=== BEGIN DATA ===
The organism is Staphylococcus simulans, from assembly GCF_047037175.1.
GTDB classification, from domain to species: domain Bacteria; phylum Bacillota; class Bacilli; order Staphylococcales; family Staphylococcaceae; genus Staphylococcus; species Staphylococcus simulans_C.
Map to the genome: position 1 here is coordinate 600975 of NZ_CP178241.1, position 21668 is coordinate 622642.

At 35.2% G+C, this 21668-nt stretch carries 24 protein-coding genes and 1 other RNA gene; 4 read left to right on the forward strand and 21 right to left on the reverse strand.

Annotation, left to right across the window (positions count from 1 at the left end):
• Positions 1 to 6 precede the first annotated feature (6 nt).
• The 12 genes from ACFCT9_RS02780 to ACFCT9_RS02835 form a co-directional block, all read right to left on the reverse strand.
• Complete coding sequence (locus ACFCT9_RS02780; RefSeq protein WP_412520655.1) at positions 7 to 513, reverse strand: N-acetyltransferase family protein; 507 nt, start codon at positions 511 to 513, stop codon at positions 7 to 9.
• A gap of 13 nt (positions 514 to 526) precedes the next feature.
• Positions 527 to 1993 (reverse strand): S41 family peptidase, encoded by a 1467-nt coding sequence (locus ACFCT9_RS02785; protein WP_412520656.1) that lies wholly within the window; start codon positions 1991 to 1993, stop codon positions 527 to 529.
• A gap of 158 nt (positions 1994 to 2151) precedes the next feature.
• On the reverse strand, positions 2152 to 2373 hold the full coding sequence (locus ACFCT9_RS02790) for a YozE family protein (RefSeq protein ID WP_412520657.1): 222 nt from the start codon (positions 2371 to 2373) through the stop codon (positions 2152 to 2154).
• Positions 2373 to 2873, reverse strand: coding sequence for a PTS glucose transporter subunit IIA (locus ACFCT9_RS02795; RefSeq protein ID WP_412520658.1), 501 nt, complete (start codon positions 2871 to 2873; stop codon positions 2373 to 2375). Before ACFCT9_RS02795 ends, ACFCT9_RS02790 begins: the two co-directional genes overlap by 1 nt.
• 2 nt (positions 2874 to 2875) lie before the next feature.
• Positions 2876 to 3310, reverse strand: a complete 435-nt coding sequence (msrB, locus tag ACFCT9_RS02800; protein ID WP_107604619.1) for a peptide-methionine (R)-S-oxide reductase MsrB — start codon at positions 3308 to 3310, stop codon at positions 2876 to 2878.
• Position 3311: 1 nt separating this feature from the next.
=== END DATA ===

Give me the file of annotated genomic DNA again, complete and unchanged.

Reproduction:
The organism is Staphylococcus simulans, from assembly GCF_047037175.1.
GTDB classification, from domain to species: domain Bacteria; phylum Bacillota; class Bacilli; order Staphylococcales; family Staphylococcaceae; genus Staphylococcus; species Staphylococcus simulans_C.
Map to the genome: position 1 here is coordinate 600975 of NZ_CP178241.1, position 21668 is coordinate 622642.

At 35.2% G+C, this 21668-nt stretch carries 24 protein-coding genes and 1 other RNA gene; 4 read left to right on the forward strand and 21 right to left on the reverse strand.

Annotation, left to right across the window (positions count from 1 at the left end):
• Positions 1 to 6 precede the first annotated feature (6 nt).
• The 12 genes from ACFCT9_RS02780 to ACFCT9_RS02835 form a co-directional block, all read right to left on the reverse strand.
• Complete coding sequence (locus ACFCT9_RS02780; RefSeq protein WP_412520655.1) at positions 7 to 513, reverse strand: N-acetyltransferase family protein; 507 nt, start codon at positions 511 to 513, stop codon at positions 7 to 9.
• A gap of 13 nt (positions 514 to 526) precedes the next feature.
• Positions 527 to 1993 (reverse strand): S41 family peptidase, encoded by a 1467-nt coding sequence (locus ACFCT9_RS02785; protein WP_412520656.1) that lies wholly within the window; start codon positions 1991 to 1993, stop codon positions 527 to 529.
• A gap of 158 nt (positions 1994 to 2151) precedes the next feature.
• On the reverse strand, positions 2152 to 2373 hold the full coding sequence (locus ACFCT9_RS02790) for a YozE family protein (RefSeq protein ID WP_412520657.1): 222 nt from the start codon (positions 2371 to 2373) through the stop codon (positions 2152 to 2154).
• Positions 2373 to 2873, reverse strand: coding sequence for a PTS glucose transporter subunit IIA (locus ACFCT9_RS02795; RefSeq protein ID WP_412520658.1), 501 nt, complete (start codon positions 2871 to 2873; stop codon positions 2373 to 2375). Before ACFCT9_RS02795 ends, ACFCT9_RS02790 begins: the two co-directional genes overlap by 1 nt.
• 2 nt (positions 2874 to 2875) lie before the next feature.
• Positions 2876 to 3310, reverse strand: a complete 435-nt coding sequence (msrB, locus tag ACFCT9_RS02800; protein ID WP_107604619.1) for a peptide-methionine (R)-S-oxide reductase MsrB — start codon at positions 3308 to 3310, stop codon at positions 2876 to 2878.
• Position 3311: 1 nt separating this feature from the next.